So please correct me where I am wrong and I am asking for your ideas for estimating the energy consumption of the SN.


For me the best steps towards lowering energy consumption by Safenet lately is reduction of resources (CPU, bandwidth, memory) consumption, and dumping node ageing. So nodes from home are possible, and even better, nodes on mobile or IoT. So there is no need for dedicated large scale nodes, and everyone can start farming on their device using spare resources. I see an analogy here to an 80% idle ants, where many private nodes will work just part-time.

To assess the consumption it’s most important to ask yourself at what point we will measure it. Do we want to know the consumption at the beginning, or in 5 years from launch? The network will grow and energy consumption will grow as well! Or perhaps we could assume current Ethereum or Bitcoin scale / functionality and compare to that?


The power usage is an interesting one with many factors involved.

Some of the factors when considering moving from cloud storage to Safe Node storage.

Consider the data centre cloud storage where the providers are extremely conscious of their power usage since even a 1.0% overall reduction in energy used to power the computers has a large effect on their profit. For the home user though a 10% variance in their computer usage has little bearing on their overall power bill.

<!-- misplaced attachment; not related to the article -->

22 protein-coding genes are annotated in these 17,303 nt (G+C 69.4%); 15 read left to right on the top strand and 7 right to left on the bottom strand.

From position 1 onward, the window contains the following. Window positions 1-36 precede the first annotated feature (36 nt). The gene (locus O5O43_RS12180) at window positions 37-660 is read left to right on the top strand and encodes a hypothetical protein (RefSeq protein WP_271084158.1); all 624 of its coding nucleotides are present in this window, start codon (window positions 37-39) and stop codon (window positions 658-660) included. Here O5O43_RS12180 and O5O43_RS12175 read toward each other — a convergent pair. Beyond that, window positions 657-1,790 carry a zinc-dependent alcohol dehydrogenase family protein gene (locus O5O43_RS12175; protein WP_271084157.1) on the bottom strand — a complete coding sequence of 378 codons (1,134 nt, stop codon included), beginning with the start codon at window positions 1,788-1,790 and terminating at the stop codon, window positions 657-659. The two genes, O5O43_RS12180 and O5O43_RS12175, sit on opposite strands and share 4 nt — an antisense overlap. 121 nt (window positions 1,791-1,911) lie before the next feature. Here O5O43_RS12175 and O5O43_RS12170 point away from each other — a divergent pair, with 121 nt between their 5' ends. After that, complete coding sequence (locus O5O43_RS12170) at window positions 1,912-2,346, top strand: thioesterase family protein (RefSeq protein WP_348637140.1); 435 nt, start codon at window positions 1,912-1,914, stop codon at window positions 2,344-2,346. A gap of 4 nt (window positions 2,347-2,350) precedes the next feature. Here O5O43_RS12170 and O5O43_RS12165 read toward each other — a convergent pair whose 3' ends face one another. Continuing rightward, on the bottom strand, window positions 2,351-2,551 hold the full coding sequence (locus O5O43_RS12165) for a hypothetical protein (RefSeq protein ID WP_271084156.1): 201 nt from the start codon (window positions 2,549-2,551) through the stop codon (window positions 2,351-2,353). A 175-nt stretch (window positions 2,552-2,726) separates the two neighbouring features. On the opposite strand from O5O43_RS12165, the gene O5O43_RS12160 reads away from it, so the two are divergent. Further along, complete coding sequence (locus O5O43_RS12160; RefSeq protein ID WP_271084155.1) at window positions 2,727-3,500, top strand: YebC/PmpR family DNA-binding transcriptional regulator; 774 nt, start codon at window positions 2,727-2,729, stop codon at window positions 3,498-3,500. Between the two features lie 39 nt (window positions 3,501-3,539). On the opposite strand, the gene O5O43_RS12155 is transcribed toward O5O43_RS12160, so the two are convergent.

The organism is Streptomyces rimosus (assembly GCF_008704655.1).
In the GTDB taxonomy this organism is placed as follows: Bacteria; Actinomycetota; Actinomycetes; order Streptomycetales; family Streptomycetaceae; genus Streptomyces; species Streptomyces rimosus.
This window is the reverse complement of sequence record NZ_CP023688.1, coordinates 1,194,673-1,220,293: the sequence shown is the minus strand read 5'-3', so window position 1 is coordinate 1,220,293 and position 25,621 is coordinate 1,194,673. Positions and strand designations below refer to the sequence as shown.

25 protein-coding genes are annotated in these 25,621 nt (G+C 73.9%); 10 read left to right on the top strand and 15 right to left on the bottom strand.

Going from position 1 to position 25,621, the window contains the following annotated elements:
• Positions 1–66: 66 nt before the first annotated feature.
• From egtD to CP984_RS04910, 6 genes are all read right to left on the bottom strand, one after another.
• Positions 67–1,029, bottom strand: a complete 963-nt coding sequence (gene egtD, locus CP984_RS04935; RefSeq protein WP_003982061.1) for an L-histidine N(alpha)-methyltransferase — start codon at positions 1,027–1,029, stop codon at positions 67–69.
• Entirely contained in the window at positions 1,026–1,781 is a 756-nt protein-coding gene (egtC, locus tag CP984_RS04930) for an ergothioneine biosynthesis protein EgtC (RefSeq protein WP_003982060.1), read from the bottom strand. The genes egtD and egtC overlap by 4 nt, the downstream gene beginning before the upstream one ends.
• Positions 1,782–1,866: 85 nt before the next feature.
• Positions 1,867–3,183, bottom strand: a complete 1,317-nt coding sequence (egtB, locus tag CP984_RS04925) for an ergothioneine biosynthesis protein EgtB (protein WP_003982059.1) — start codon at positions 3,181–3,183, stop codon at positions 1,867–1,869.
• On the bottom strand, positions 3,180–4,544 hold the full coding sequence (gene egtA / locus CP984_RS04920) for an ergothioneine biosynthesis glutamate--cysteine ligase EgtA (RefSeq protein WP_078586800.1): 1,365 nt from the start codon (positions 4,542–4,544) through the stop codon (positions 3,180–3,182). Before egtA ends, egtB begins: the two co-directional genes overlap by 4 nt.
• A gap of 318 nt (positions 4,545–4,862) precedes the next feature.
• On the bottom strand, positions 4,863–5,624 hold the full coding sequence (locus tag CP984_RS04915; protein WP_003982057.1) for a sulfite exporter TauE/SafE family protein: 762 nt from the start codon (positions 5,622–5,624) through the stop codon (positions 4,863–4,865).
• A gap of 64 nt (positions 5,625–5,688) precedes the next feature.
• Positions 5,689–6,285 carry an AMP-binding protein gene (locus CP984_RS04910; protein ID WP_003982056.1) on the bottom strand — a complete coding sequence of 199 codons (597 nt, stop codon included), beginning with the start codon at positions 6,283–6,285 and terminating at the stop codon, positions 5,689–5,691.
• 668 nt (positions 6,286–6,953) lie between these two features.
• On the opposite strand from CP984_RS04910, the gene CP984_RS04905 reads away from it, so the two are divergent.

A Safe Node in certain cases will change the power profile of the home computer. The computer may be used for 4 or 8 or 12 or … hours per day for most days in a week and become a 24/7 always on so that a Safe Node(s) can run all the time. Initially most new home Safe Nodes will be run on a person’s computer and in some cases later on a SBC will be bought to run Safe Nodes on.

Profile of data access in cloud storage is speed and availability of access to the data. Profile of the Safe Network is essentially the same. The difference is in how this is achieved and what is considered acceptable. The cloud storage relies on large internal networks connecting to large internet backbone connections with ultra secure links. Secure as in uptime and connectivity. Safe achieves this with redundant storage spread across the world and the world’s internet providers (thus backbone access) allowing cheap and less secure (uptime etc) links to be used. Per element of data retrieved the power required to provide this networking specifically for cloud storage and speed of operation is much higher than the power for home user.